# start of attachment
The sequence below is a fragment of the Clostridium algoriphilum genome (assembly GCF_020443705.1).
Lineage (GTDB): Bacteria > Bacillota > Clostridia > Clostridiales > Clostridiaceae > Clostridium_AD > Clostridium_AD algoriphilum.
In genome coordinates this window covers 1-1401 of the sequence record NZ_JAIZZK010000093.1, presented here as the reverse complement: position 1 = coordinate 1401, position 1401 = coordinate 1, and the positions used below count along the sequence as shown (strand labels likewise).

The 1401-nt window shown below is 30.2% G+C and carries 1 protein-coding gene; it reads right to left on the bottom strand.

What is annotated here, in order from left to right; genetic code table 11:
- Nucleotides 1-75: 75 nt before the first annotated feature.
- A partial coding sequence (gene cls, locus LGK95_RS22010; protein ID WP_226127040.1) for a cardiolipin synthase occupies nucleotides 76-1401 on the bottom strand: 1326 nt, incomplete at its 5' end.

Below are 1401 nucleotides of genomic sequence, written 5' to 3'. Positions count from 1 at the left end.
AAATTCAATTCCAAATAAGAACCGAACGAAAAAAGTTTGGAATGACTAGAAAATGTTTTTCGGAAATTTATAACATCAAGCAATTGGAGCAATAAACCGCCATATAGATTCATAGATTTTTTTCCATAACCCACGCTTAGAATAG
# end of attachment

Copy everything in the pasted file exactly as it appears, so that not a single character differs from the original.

The sequence below is a fragment of the Clostridium algoriphilum genome (assembly GCF_020443705.1).
Lineage (GTDB): Bacteria > Bacillota > Clostridia > Clostridiales > Clostridiaceae > Clostridium_AD > Clostridium_AD algoriphilum.
In genome coordinates this window covers 1-1401 of the sequence record NZ_JAIZZK010000093.1, presented here as the reverse complement: position 1 = coordinate 1401, position 1401 = coordinate 1, and the positions used below count along the sequence as shown (strand labels likewise).

The 1401-nt window shown below is 30.2% G+C and carries 1 protein-coding gene; it reads right to left on the bottom strand.

What is annotated here, in order from left to right; genetic code table 11:
- Nucleotides 1-75: 75 nt before the first annotated feature.
- A partial coding sequence (gene cls, locus LGK95_RS22010; protein ID WP_226127040.1) for a cardiolipin synthase occupies nucleotides 76-1401 on the bottom strand: 1326 nt, incomplete at its 5' end.

Below are 1401 nucleotides of genomic sequence, written 5' to 3'. Positions count from 1 at the left end.
AAATTCAATTCCAAATAAGAACCGAACGAAAAAAGTTTGGAATGACTAGAAAATGTTTTTCGGAAATTTATAACATCAAGCAATTGGAGCAATAAACCGCCATATAGATTCATAGATTTTTTTCCATAACCCACGCTTAGAATAG